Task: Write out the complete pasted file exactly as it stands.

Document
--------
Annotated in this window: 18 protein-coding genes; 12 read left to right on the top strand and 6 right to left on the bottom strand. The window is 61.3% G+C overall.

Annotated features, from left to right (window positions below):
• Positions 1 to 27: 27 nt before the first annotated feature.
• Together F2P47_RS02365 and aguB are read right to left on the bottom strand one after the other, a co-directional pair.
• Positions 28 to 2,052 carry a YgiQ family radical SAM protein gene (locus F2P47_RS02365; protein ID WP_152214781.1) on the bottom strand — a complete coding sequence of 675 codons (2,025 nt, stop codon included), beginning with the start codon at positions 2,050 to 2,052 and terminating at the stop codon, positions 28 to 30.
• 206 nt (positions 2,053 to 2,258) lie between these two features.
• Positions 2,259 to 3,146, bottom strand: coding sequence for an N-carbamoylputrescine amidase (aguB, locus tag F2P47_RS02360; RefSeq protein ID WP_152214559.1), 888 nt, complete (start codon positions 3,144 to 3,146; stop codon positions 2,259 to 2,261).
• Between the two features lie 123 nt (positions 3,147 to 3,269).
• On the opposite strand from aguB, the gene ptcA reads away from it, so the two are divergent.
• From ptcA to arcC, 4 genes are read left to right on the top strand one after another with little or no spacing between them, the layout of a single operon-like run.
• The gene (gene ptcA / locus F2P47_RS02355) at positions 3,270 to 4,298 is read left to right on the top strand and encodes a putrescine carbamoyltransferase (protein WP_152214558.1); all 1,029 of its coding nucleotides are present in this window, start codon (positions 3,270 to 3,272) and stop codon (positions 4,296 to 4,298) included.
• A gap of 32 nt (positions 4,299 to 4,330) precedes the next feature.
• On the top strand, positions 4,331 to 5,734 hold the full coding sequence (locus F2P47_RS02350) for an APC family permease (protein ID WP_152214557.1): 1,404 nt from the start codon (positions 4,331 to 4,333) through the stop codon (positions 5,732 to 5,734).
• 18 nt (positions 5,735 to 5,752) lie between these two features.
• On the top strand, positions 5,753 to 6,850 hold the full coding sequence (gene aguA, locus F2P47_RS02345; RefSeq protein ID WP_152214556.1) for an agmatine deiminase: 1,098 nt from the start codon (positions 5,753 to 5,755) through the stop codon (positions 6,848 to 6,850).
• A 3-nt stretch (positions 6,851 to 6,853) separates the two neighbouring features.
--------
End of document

Annotated in this window: 18 protein-coding genes; 12 read left to right on the top strand and 6 right to left on the bottom strand. The window is 61.3% G+C overall.

Annotated features, from left to right (window positions below):
• Positions 1 to 27: 27 nt before the first annotated feature.
• Together F2P47_RS02365 and aguB are read right to left on the bottom strand one after the other, a co-directional pair.
• Positions 28 to 2,052 carry a YgiQ family radical SAM protein gene (locus F2P47_RS02365; protein ID WP_152214781.1) on the bottom strand — a complete coding sequence of 675 codons (2,025 nt, stop codon included), beginning with the start codon at positions 2,050 to 2,052 and terminating at the stop codon, positions 28 to 30.
• 206 nt (positions 2,053 to 2,258) lie between these two features.
• Positions 2,259 to 3,146, bottom strand: coding sequence for an N-carbamoylputrescine amidase (aguB, locus tag F2P47_RS02360; RefSeq protein ID WP_152214559.1), 888 nt, complete (start codon positions 3,144 to 3,146; stop codon positions 2,259 to 2,261).
• Between the two features lie 123 nt (positions 3,147 to 3,269).
• On the opposite strand from aguB, the gene ptcA reads away from it, so the two are divergent.
• From ptcA to arcC, 4 genes are read left to right on the top strand one after another with little or no spacing between them, the layout of a single operon-like run.
• The gene (gene ptcA / locus F2P47_RS02355) at positions 3,270 to 4,298 is read left to right on the top strand and encodes a putrescine carbamoyltransferase (protein WP_152214558.1); all 1,029 of its coding nucleotides are present in this window, start codon (positions 3,270 to 3,272) and stop codon (positions 4,296 to 4,298) included.
• A gap of 32 nt (positions 4,299 to 4,330) precedes the next feature.
• On the top strand, positions 4,331 to 5,734 hold the full coding sequence (locus F2P47_RS02350) for an APC family permease (protein ID WP_152214557.1): 1,404 nt from the start codon (positions 4,331 to 4,333) through the stop codon (positions 5,732 to 5,734).
• 18 nt (positions 5,735 to 5,752) lie between these two features.
• On the top strand, positions 5,753 to 6,850 hold the full coding sequence (gene aguA, locus F2P47_RS02345; RefSeq protein ID WP_152214556.1) for an agmatine deiminase: 1,098 nt from the start codon (positions 5,753 to 5,755) through the stop codon (positions 6,848 to 6,850).
• A 3-nt stretch (positions 6,851 to 6,853) separates the two neighbouring features.